Post by savagethegoat »

you didn't look far DT, here is one example, if you google you'll find a lot more

http://www.worldsrichestcountries.com/

here's wiki

https://en.wikipedia.org/wiki/List_of_c ... per_capita
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Re: EU referendum

Post by Mayfield »

According to Mathew Parris in today's Times the Nice terrorist called himself an atheist ..... :whistle1:
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Re: EU referendum

Post by C8H10N4O2 »

Every bombing on mainland Britain for 20+ years was carried out by Irish groups.
Real bombs, real people dying, etc...I missed being involved in the mess of the Harrods bomb myself by just 20 minutes.

I didn't, thanks goodness, hear anyone blaming ALL Irish, whether they called themselves IRA, INLA, RIRA or whatever else, or making any sectarian distinctions (except in the press) between Catholics or Protestants.

Why is it therefore ok to blame all Muslims, every one of them, for the actions of a minute number of individuals (not even fanatics), brainwashed into thinking they achieve some higher goal and will be rewarded in ...what for Christians would be Heaven?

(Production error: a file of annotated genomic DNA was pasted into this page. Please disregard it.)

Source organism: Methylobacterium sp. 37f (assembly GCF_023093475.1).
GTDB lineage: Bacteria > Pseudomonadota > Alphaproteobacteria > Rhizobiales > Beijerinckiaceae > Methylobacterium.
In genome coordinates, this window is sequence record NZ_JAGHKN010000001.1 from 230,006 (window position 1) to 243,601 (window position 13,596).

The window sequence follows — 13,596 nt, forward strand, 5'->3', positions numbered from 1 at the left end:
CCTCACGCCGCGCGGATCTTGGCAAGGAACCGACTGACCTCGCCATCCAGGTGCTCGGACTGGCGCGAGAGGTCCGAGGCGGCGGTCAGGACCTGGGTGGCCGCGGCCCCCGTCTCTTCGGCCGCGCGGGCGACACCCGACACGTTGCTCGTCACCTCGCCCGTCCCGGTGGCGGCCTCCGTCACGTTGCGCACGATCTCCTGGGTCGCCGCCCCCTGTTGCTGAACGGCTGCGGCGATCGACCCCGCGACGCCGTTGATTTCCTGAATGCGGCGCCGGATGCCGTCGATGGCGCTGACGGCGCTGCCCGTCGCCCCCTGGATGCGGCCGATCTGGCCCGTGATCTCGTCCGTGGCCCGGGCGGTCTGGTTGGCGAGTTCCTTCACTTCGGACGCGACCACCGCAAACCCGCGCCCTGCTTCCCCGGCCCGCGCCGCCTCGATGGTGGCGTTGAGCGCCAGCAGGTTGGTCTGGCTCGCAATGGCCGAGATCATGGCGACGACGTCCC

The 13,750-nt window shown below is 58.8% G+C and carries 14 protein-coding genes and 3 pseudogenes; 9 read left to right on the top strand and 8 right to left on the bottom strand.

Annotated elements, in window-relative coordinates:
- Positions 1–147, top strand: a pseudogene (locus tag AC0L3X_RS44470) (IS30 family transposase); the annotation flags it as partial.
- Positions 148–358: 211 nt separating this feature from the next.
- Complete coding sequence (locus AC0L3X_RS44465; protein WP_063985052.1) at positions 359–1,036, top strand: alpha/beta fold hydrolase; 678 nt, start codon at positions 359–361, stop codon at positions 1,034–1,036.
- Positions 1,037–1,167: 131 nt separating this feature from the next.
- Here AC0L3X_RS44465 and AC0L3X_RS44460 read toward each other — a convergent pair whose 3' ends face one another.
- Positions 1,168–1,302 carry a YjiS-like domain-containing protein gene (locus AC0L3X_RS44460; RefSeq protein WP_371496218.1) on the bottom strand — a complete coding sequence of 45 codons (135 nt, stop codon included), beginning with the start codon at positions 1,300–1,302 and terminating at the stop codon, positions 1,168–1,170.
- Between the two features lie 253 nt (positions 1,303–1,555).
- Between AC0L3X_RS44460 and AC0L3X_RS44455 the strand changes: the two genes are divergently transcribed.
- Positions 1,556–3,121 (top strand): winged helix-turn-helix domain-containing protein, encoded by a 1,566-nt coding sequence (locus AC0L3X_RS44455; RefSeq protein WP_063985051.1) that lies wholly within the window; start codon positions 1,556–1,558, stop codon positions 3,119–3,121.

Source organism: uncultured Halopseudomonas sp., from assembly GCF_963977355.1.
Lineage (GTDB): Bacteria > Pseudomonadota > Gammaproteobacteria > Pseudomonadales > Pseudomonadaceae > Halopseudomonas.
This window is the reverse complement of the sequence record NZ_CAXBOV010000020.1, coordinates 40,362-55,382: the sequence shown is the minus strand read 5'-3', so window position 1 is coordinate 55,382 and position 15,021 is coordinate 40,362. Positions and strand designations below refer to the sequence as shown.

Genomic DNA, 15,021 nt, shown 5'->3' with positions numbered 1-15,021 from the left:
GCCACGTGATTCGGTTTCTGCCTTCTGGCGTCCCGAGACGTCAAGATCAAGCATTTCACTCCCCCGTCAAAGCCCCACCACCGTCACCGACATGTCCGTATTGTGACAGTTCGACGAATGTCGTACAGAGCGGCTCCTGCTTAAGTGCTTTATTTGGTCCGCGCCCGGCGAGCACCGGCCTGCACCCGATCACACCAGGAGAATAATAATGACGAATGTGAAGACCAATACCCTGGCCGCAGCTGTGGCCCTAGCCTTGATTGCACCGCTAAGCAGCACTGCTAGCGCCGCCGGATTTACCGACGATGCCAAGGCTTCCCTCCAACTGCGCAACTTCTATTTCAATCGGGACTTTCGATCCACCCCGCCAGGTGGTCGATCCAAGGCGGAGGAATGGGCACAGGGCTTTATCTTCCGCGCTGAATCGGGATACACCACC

The Western world has people that will do such things for mere pieces of paper ("greenbacks") in the here-and-now, which frankly, I find far more sordid.
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Re: EU referendum

Post by savagethegoat »

please note that those bombings were largely carried out by UK terrorists with Irish links. Northern Ireland is part of your country and the paramilitaries of both extremes were largely UK citizens. UK politics are as much to blame if not more than the Irish are.
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Re: EU referendum

Post by savagethegoat »

jonski wrote:
savagethegoat wrote: in terms of wealth per head of population you are around 25th whilst poor old bankrupt Ireland is only 11th.
jonski wrote:Hmmm, what figures are you using? By every single measure, median, net or mean, the figures are significantly at odds with your claim according to Wikipedia OECD List of countries by wealth per adult